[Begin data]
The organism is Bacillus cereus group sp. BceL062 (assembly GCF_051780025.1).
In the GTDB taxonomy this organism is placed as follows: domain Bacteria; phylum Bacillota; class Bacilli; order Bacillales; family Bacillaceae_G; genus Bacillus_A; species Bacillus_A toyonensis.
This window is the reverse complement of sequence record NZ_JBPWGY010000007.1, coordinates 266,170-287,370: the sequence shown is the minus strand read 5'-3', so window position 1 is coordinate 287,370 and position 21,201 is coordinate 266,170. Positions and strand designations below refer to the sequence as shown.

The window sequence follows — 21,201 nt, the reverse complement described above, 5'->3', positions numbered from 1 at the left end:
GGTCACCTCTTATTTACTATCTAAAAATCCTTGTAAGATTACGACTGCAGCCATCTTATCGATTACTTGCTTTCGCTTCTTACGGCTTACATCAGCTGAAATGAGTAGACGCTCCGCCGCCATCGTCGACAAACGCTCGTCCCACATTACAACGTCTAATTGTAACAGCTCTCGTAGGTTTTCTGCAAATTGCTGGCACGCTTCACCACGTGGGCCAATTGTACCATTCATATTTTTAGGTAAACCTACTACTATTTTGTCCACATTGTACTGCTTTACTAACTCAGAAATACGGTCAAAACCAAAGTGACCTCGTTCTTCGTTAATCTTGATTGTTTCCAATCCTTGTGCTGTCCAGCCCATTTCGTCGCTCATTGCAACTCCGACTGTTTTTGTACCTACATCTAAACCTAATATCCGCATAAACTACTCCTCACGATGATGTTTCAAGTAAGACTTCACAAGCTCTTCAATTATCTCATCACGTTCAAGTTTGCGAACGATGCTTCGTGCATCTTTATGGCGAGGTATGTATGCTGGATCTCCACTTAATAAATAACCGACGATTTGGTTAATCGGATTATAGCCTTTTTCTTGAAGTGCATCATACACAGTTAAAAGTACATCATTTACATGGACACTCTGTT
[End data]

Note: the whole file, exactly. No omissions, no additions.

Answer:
The organism is Bacillus cereus group sp. BceL062 (assembly GCF_051780025.1).
In the GTDB taxonomy this organism is placed as follows: domain Bacteria; phylum Bacillota; class Bacilli; order Bacillales; family Bacillaceae_G; genus Bacillus_A; species Bacillus_A toyonensis.
This window is the reverse complement of sequence record NZ_JBPWGY010000007.1, coordinates 266,170-287,370: the sequence shown is the minus strand read 5'-3', so window position 1 is coordinate 287,370 and position 21,201 is coordinate 266,170. Positions and strand designations below refer to the sequence as shown.

The window sequence follows — 21,201 nt, the reverse complement described above, 5'->3', positions numbered from 1 at the left end:
GGTCACCTCTTATTTACTATCTAAAAATCCTTGTAAGATTACGACTGCAGCCATCTTATCGATTACTTGCTTTCGCTTCTTACGGCTTACATCAGCTGAAATGAGTAGACGCTCCGCCGCCATCGTCGACAAACGCTCGTCCCACATTACAACGTCTAATTGTAACAGCTCTCGTAGGTTTTCTGCAAATTGCTGGCACGCTTCACCACGTGGGCCAATTGTACCATTCATATTTTTAGGTAAACCTACTACTATTTTGTCCACATTGTACTGCTTTACTAACTCAGAAATACGGTCAAAACCAAAGTGACCTCGTTCTTCGTTAATCTTGATTGTTTCCAATCCTTGTGCTGTCCAGCCCATTTCGTCGCTCATTGCAACTCCGACTGTTTTTGTACCTACATCTAAACCTAATATCCGCATAAACTACTCCTCACGATGATGTTTCAAGTAAGACTTCACAAGCTCTTCAATTATCTCATCACGTTCAAGTTTGCGAACGATGCTTCGTGCATCTTTATGGCGAGGTATGTATGCTGGATCTCCACTTAATAAATAACCGACGATTTGGTTAATCGGATTATAGCCTTTTTCTTGAAGTGCATCATACACAGTTAAAAGTACATCATTTACATGGACACTCTGTT